Before starting oft on vacation, be aware of the dangers of overloading your car-damage to tires and other parts, and handling problems.
Abnormal flexing under heavy loads causes the injury to tires. The edges of the tread can build up excessive heat and possibly start separating from the tire. Cords in the sidewalls can begin to snap, and once this starts, it will probably continue, even .after the load is removed.
An overloaded car is hard to handle, especially in emergencies calling for quick maneuvering. And the car's springs and shock absorbers may be strained to the point of actual damage.
The size of a tire, its ply rating or load range and the inflation pressure determine the safe load limits of a tire. The tire's maximum load capacity at a specified maximum inflation pressure is molded on the sidewall. One example might be: "Max. Load 1500 Ibs. @ 32 psi (pounds per square inch) Max. Pressure." If your car has four of these tires, the weight of the car and the passengers and baggage inside shouldn't exceed 6,000 pounds. But your owner's manual probably will tell you not to inflate the tires recommended for your car to the maximum pressure. So, in the case above, you would probably inflate the tires to about 30 psi (or slightly under), lowering the maximum load of the tires a few hundred pounds.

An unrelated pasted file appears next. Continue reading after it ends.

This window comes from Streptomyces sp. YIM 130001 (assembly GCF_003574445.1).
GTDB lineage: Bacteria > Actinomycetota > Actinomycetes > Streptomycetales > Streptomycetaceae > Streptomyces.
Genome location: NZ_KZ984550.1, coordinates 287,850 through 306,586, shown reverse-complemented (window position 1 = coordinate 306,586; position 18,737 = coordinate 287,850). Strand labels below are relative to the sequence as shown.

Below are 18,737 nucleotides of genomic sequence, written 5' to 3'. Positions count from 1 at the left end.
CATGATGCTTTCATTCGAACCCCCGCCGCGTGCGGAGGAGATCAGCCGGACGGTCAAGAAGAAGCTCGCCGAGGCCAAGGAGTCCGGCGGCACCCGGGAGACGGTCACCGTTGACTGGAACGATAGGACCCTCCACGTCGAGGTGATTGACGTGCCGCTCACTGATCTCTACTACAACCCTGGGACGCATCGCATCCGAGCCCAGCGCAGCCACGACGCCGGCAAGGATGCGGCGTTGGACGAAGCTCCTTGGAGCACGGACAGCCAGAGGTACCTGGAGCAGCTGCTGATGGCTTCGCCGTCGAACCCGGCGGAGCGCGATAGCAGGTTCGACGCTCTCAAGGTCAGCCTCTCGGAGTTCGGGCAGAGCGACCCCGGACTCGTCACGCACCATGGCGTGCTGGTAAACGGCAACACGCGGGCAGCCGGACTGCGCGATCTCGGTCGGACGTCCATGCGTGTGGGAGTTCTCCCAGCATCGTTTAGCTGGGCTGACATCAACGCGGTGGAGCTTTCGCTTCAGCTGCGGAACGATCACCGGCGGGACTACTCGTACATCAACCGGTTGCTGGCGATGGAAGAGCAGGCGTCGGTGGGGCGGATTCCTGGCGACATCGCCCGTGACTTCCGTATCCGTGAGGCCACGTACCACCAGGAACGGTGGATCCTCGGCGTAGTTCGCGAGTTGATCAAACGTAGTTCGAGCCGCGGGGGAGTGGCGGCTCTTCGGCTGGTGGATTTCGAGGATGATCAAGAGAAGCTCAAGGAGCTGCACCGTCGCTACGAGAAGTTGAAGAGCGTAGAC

But what about the times when you need to haul heavy loads, especially for vacation trips? You can change to tires of the same size with a higher load range or to larger tires, or increase the pressure in each tire on your car (as long as you don't exceed the maximum).
One surefire way to avoid the worry of an overloaded automobile is to consider one of the heavier duty vehicles on the market, such as Chevrolet's Suburban. Actually a rugged truck that passes for a wagon, a properly equipped Chevrolet Suburban "Superwagon" can haul as much as 16,000 pounds, including vehicle, trailer, passengers, equipment and cargo.